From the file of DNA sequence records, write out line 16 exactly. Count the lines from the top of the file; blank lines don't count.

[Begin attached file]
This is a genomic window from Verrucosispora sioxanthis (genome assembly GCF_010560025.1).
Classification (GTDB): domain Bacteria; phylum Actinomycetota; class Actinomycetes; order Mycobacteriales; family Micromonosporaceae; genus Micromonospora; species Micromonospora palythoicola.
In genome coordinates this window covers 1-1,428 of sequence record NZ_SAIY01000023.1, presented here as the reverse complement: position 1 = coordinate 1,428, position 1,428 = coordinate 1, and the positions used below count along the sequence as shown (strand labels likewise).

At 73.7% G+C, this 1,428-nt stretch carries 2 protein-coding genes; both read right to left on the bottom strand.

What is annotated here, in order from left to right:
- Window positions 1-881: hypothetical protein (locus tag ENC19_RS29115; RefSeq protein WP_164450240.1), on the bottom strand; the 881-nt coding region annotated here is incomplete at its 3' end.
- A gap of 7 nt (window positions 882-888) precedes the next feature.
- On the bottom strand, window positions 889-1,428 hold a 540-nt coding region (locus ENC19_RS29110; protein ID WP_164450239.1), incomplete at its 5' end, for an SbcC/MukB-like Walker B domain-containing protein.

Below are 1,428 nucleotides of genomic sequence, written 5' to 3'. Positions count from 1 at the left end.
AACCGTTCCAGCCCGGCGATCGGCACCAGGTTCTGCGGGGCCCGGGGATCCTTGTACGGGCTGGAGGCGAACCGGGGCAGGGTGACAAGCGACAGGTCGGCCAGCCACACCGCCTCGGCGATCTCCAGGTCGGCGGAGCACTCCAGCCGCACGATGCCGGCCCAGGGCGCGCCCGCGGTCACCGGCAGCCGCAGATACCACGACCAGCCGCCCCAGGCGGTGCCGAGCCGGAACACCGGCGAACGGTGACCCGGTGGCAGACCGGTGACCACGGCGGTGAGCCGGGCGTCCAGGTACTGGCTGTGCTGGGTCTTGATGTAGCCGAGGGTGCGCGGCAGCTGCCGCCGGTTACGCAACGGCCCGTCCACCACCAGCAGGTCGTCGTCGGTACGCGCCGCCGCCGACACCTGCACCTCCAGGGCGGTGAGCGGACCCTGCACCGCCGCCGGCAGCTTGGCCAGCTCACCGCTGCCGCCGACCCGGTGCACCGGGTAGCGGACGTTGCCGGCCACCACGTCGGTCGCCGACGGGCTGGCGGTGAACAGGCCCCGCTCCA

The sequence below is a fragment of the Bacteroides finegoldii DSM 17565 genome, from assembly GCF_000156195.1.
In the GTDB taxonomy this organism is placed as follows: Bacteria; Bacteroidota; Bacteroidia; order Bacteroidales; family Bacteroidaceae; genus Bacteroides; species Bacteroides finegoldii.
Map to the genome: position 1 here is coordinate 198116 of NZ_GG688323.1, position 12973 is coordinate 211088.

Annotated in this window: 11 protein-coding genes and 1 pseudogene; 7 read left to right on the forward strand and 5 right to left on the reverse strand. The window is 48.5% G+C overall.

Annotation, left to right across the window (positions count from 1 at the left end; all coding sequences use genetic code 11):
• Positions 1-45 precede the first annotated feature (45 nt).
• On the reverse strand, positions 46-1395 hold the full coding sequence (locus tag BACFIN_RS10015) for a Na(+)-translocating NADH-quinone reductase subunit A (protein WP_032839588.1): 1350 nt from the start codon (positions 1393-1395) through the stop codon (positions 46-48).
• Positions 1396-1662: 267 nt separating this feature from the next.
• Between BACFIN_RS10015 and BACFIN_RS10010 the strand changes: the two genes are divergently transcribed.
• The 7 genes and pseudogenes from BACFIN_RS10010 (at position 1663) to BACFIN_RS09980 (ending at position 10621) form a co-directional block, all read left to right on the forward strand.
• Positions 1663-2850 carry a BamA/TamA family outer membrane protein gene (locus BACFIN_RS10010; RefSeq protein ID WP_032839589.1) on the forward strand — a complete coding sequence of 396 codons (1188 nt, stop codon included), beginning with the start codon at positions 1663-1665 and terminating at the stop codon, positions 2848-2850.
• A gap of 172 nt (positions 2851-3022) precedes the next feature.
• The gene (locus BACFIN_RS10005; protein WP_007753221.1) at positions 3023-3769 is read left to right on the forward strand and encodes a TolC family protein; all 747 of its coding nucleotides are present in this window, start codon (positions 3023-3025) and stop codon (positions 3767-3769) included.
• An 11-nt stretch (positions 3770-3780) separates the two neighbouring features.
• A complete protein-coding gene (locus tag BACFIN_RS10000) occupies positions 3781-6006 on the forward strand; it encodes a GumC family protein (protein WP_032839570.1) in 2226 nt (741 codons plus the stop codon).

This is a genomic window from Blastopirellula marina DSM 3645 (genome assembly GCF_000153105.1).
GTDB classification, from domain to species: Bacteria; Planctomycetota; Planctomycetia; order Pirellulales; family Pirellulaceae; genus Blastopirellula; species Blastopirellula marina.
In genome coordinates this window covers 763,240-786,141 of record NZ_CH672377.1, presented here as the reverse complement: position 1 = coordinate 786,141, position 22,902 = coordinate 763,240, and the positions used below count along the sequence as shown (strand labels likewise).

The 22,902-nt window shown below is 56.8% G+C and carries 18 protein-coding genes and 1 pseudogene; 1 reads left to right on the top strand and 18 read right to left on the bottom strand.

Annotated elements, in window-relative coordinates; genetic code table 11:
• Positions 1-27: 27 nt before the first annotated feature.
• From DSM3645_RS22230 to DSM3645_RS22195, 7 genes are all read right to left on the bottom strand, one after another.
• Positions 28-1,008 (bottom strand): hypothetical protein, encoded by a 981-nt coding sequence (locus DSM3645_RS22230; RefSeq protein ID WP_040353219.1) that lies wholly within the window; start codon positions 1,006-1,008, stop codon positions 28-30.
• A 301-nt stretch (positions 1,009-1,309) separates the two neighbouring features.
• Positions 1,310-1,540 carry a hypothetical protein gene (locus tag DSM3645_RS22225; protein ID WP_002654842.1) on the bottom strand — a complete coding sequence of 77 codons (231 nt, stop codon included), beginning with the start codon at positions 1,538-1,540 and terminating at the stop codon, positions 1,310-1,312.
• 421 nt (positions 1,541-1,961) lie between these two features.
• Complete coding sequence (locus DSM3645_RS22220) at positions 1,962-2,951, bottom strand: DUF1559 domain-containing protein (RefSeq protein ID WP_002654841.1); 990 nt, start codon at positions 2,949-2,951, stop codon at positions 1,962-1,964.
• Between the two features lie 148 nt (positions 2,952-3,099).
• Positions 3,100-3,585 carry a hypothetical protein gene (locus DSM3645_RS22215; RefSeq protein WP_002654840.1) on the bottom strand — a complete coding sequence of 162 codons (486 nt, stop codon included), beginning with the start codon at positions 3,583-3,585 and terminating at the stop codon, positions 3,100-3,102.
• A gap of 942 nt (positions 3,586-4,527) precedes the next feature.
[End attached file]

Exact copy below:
• Positions 1-45 precede the first annotated feature (45 nt).